If you missed “The Battleground” on Sun News Network yesterday, you will have missed a budding controversy in the coming British Columbia election involving David Eby, former head of the B.C. Civil Liberties Association. He is now the NDP candidate trying to unseat Premier Christy Clark in the riding of Vancouver-Point Grey. In a 2008 interview with the Western Standard magazine, Eby said he supported the repeal of Section 13 of the Canadian Human Rights Act, which deals with “hate speech”. Read more…
Posts Tagged ‘human rights’
When the Conservatives formed a government under Stephen Harper early in 2006, the government’s stance towards China was cool, to say the least. Concerned about China’s poor record on human rights and democratic reform, the Harper government seemed to go out of its way to thumb its nose at China. In October, 2007, for example, Harper posed in his office with the Dalai Lama (left, pic taken by PMO), which the government of China called “disgusting conduct.” Harper was one of the few world leaders who did not bother going to Beijing for the opening of the 2008 Olympic Winter Games, even though Canada would follow China as host of those games in Vancouver in 2010.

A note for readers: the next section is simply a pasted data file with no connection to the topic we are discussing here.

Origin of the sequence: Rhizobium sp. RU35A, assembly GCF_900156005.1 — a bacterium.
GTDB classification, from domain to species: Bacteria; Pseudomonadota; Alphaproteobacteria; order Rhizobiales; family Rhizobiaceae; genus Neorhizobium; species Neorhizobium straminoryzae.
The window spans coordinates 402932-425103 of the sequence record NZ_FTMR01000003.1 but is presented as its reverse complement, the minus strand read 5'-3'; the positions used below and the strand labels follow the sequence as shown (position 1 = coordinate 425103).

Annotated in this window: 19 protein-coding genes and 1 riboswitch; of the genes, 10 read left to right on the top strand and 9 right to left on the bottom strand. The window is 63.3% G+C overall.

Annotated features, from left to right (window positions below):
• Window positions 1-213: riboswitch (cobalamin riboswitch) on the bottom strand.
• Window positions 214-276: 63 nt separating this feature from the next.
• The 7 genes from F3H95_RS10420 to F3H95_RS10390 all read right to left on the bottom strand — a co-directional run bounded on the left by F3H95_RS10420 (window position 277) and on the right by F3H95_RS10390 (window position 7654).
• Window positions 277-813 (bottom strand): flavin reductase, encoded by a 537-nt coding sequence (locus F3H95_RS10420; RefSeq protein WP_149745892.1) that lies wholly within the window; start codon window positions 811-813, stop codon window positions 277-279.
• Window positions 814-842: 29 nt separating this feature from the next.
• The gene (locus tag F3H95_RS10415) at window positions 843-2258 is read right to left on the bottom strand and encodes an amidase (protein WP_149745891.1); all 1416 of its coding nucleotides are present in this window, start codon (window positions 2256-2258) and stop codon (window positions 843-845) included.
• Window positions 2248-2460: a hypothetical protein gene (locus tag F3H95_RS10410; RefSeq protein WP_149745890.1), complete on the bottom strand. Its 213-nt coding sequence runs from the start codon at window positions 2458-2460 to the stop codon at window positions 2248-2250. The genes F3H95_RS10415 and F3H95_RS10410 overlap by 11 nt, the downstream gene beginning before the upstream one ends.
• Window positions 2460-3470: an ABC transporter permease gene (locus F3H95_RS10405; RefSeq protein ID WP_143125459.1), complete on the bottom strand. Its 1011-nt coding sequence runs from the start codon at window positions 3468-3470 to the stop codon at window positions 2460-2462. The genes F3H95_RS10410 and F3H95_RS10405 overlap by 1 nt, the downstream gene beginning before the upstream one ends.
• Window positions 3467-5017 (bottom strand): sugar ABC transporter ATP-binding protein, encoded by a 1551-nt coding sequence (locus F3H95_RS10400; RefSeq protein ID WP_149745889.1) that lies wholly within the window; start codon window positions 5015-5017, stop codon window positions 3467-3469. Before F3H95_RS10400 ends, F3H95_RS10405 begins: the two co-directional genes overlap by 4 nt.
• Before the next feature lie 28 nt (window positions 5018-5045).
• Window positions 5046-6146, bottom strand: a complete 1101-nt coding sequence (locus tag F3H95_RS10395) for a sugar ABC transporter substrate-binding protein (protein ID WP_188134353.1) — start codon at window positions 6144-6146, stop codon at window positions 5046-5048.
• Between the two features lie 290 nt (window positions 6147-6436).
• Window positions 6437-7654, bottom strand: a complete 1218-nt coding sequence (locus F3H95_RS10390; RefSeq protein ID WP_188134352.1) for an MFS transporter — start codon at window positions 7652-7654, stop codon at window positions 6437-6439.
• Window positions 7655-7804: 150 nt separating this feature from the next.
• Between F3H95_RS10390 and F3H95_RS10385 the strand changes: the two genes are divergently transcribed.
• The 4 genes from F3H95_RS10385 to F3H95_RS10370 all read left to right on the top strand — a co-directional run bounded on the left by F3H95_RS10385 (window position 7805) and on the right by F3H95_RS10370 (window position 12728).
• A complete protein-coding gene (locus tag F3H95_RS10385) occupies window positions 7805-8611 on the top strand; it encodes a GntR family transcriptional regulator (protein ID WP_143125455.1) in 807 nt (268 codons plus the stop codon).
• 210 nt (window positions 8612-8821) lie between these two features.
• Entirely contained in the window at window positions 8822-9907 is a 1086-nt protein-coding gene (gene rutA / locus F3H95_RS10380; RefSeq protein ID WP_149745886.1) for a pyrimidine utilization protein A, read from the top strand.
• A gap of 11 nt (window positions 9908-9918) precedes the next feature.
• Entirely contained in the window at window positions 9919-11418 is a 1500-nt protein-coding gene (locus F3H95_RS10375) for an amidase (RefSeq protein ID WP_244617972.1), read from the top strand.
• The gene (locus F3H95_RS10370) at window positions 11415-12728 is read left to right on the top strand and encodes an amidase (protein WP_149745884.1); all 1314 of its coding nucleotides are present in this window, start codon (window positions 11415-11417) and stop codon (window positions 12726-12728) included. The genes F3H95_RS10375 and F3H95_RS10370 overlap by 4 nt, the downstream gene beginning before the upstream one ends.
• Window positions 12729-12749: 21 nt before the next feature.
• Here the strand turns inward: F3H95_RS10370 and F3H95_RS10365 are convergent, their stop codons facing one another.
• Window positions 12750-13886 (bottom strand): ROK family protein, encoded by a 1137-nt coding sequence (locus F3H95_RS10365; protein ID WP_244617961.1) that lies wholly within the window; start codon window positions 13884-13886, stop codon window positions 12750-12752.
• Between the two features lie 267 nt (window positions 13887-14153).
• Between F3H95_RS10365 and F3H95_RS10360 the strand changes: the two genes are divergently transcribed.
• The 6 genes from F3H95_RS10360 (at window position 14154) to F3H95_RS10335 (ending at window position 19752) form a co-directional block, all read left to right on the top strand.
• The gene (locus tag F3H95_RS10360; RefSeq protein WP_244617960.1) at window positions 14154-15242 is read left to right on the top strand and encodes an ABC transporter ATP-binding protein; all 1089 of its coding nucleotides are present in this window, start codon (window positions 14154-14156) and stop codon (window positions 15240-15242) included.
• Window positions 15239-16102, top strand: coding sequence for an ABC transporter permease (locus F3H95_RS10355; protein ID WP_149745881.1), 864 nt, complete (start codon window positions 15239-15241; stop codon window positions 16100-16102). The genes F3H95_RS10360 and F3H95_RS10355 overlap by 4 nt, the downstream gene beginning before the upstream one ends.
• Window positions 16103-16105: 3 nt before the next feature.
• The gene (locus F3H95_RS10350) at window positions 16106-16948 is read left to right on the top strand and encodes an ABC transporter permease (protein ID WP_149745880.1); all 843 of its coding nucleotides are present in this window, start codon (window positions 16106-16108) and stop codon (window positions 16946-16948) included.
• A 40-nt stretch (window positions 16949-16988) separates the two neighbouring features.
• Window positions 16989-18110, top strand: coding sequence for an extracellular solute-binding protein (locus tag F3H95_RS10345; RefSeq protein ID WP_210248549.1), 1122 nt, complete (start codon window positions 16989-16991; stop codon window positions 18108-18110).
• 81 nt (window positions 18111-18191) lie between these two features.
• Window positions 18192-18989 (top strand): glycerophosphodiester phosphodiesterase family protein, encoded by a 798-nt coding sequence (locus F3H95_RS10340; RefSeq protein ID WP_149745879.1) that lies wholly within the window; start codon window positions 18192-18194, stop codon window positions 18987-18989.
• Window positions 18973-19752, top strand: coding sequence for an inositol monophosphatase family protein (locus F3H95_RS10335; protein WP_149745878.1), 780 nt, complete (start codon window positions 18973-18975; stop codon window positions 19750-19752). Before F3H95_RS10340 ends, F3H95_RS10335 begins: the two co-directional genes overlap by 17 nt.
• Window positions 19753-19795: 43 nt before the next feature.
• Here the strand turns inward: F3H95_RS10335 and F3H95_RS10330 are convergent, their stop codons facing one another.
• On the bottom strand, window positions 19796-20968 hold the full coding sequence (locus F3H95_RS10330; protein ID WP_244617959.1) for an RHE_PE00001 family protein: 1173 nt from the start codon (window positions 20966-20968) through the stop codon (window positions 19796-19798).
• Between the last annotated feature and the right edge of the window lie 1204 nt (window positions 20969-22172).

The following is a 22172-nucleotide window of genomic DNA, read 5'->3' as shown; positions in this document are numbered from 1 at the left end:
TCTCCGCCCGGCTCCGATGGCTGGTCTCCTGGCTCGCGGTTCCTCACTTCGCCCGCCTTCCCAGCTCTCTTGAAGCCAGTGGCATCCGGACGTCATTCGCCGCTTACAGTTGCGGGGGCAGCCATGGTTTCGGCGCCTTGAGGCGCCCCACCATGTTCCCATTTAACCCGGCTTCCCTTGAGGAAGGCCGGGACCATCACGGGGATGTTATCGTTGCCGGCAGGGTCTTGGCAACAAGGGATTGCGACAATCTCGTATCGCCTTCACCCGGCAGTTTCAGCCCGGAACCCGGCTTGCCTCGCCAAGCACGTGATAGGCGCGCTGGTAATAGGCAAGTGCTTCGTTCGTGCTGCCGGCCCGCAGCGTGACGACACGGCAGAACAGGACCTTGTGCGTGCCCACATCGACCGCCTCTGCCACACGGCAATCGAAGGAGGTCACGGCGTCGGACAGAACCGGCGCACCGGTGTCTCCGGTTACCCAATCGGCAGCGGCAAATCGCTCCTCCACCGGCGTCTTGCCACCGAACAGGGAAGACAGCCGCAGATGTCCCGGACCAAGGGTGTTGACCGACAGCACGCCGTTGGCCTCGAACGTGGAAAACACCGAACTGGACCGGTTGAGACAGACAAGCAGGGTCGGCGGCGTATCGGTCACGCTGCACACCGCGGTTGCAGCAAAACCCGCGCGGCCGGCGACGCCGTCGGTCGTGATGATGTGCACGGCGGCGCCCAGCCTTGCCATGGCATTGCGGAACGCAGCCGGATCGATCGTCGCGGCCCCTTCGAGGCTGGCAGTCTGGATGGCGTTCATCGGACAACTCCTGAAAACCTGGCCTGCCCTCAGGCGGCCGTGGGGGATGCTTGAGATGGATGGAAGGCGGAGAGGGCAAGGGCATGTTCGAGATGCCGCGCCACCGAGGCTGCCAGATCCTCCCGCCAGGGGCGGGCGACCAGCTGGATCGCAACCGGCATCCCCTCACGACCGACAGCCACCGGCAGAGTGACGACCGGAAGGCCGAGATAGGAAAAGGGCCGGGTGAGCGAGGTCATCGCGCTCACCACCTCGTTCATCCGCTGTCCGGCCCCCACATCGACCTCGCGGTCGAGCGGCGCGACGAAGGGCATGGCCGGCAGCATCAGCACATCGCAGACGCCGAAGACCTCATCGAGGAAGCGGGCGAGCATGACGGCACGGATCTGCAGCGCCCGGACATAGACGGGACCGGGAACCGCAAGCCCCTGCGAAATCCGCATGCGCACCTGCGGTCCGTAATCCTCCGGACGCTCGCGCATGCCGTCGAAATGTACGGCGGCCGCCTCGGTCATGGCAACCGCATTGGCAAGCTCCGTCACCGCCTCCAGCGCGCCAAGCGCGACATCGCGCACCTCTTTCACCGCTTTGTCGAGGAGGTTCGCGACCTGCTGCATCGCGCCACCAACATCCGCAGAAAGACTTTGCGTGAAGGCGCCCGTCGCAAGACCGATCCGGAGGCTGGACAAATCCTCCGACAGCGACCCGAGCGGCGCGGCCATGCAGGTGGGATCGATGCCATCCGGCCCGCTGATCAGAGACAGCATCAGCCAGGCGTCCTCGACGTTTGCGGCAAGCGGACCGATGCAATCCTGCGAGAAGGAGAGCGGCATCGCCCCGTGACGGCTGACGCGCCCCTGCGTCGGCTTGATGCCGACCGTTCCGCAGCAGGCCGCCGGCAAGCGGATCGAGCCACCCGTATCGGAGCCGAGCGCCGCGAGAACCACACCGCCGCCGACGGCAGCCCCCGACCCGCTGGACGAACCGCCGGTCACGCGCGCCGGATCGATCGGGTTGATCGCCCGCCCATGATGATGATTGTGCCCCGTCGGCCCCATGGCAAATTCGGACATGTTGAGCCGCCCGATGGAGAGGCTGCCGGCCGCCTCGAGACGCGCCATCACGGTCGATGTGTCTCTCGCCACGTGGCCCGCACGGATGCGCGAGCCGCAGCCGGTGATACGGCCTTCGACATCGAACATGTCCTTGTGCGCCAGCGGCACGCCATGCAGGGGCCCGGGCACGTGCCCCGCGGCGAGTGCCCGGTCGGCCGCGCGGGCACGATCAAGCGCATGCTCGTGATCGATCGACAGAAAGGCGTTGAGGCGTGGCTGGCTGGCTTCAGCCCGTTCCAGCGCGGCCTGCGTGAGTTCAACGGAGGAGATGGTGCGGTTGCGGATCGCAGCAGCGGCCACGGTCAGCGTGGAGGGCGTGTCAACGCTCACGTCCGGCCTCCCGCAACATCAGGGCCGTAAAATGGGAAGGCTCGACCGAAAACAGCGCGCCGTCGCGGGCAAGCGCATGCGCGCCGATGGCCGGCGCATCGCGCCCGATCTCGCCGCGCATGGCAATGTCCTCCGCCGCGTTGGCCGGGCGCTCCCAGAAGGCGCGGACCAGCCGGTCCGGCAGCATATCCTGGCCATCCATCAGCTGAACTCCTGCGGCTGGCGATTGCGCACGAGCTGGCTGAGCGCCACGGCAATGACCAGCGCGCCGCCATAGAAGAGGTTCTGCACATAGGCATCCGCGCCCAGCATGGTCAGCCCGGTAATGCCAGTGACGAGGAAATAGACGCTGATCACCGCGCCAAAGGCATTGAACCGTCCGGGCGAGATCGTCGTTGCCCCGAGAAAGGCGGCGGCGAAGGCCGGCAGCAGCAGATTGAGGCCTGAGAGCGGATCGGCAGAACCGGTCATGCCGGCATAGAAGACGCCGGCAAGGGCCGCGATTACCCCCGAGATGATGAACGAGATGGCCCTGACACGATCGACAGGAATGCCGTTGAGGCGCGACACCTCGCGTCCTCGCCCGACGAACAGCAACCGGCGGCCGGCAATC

Then, in 2009, Harper went to China. He was dressed down publicly by China’s number two politician, Premier Wen Jiabiao (a rebuke I took offence to as a Canadian). The following year, Chinese President Hu Jintao visited Ottawa ahead of the 2010 G20 Summit in Toronto. Now, John Baird, in his first major trip as foreign affairs minister, is in China.
Some believed that the Conservatives shed their previously hawkish stance on China to better help Canadian firms win new business in China. Really? Let’s take a look at the trade data:
Canadian exports to China grew by 8.2%, 21.9% and 10.1% in the first three years of the Harper government, when it was “talking tough” to China. Canadian exports grew 6.5% and 18.7% in 2009 and 2010 respectively, when the Harper government decided to take a different stance. (Data source: Industry Canada) Now: Could exports between 2005 and 2008 have grown faster if the Harper government had “talked nice” during that period? Maybe. But export growth of 21.9% in the same year that Harper was committing his “disgusting conduct” of meeting with the Dalai Lama seems pretty good to me.
Moreover, Canada’s exports to China grew relative to our overall exports. In 2005, our sales to China made up 1.65% of our overall exports. In 2006, 2007, and 2008 — the years when Harper “cooled” relations — Chinese exports accounted for 1.77%, 2.11%, and 2.17% of Canada’s overall exports. Decent growth in every year. In 2010, exports to China now account for 3.31 per cent of overall exports, up from just 1.06 per cent a decade ago in 2001.
If I had to take any lesson from these numbers it might be this: Our exports are growing because we have stuff the Chinese want to buy. It doesn’t much matter how our government behaves — they’re still buying. And if that’s the case, why not do more to stand up for human rights and democracy. We’ll still get rich selling to the Chinese!